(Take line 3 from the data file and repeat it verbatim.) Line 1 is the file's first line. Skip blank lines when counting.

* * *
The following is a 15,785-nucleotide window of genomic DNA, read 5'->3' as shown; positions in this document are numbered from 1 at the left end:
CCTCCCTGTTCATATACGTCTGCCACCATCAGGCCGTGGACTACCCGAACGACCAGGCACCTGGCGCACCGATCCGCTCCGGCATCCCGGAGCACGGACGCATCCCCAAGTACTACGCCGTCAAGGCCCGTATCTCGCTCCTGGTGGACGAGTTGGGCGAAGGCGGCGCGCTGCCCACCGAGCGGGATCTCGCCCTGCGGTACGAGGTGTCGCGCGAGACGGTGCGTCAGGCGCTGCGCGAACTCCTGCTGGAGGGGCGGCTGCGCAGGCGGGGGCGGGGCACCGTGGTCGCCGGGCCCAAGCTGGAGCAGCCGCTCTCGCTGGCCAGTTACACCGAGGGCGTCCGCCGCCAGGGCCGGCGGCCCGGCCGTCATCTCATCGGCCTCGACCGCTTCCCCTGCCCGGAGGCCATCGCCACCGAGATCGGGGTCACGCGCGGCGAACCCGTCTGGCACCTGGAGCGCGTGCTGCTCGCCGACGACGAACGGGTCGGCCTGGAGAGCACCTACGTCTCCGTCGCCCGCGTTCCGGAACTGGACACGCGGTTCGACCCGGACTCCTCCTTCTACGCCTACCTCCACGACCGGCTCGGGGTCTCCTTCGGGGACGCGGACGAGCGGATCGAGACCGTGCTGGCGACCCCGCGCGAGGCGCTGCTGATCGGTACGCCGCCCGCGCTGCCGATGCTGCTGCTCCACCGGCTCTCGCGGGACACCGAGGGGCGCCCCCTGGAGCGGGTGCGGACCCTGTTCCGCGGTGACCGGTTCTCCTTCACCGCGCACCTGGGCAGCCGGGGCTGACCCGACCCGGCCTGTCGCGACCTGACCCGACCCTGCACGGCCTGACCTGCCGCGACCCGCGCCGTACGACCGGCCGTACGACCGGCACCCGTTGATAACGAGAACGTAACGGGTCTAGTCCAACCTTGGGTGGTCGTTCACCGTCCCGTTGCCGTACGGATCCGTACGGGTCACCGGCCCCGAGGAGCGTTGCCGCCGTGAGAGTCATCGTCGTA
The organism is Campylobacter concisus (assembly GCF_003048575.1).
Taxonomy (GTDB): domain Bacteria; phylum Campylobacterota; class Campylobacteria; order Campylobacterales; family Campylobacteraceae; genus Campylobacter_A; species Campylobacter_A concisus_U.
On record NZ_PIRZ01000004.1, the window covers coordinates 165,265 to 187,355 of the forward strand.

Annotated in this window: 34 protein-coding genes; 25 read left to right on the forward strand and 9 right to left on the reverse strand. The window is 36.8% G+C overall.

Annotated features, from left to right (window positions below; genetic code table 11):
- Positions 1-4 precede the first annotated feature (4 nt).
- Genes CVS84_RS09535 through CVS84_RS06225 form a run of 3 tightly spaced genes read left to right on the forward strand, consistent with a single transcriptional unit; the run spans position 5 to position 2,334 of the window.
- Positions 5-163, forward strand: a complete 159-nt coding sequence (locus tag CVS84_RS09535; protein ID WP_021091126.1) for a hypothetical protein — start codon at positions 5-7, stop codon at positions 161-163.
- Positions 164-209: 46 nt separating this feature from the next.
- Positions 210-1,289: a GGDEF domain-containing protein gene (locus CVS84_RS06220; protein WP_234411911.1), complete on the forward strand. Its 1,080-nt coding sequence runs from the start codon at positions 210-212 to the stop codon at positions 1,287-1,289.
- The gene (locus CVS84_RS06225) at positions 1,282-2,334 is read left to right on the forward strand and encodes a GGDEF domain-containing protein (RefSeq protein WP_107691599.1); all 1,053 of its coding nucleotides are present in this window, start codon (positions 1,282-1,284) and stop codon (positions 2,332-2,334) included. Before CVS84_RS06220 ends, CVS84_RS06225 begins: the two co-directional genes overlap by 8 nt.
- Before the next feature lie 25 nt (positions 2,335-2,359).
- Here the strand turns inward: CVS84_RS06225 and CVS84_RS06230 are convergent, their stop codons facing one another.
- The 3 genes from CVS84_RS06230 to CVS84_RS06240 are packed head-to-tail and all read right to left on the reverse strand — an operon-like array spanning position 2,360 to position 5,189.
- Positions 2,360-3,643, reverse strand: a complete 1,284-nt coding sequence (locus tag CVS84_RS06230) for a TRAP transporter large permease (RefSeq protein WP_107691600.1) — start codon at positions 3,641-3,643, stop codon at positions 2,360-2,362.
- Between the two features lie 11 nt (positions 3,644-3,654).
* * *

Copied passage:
The organism is Campylobacter concisus (assembly GCF_003048575.1).